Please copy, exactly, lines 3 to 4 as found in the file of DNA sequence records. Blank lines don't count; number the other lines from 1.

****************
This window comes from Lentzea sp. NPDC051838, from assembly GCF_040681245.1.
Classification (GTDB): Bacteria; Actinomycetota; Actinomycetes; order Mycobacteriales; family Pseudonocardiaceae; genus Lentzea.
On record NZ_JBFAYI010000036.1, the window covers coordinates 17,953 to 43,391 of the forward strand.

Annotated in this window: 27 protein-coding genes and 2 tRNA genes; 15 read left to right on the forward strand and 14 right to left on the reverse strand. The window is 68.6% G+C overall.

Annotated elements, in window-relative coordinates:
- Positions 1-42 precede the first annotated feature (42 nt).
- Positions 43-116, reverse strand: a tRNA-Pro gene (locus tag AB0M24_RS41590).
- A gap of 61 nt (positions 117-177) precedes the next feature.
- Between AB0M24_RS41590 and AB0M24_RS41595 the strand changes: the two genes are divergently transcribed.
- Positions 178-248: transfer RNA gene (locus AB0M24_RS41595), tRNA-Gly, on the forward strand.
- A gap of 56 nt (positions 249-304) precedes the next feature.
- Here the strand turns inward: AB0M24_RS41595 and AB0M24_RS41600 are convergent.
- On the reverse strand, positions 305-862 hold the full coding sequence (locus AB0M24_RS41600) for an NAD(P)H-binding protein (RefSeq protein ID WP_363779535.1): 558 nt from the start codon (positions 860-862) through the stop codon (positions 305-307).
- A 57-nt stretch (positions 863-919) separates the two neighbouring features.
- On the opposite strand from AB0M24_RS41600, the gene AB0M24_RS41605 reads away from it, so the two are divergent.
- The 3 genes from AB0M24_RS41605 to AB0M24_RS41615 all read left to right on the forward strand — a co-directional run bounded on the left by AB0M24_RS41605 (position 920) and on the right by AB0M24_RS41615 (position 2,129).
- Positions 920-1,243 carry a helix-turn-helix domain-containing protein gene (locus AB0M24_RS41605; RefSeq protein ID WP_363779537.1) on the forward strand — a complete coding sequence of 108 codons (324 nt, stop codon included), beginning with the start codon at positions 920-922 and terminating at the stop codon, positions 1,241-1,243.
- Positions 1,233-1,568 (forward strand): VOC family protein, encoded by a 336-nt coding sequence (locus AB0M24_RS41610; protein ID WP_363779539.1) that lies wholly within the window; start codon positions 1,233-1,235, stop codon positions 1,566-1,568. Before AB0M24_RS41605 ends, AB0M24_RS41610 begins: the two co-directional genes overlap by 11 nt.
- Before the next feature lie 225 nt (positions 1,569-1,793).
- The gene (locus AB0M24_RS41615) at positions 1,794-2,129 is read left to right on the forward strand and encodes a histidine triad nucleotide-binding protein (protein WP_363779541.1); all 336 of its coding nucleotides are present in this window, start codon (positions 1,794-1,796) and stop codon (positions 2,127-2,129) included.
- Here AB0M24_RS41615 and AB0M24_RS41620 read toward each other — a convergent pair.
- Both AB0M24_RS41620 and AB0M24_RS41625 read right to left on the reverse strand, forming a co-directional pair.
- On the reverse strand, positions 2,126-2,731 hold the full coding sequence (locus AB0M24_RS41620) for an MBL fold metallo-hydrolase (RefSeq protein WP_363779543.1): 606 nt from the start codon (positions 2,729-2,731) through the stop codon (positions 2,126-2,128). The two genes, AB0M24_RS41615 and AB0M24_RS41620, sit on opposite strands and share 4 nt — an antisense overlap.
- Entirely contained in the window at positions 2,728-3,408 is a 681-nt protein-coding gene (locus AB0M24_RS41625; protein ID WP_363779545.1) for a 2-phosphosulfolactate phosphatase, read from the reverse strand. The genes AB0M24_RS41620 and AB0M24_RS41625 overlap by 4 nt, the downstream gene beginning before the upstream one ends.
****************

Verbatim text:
On record NZ_JBFAYI010000036.1, the window covers coordinates 17,953 to 43,391 of the forward strand.

Annotated in this window: 27 protein-coding genes and 2 tRNA genes; 15 read left to right on the forward strand and 14 right to left on the reverse strand. The window is 68.6% G+C overall.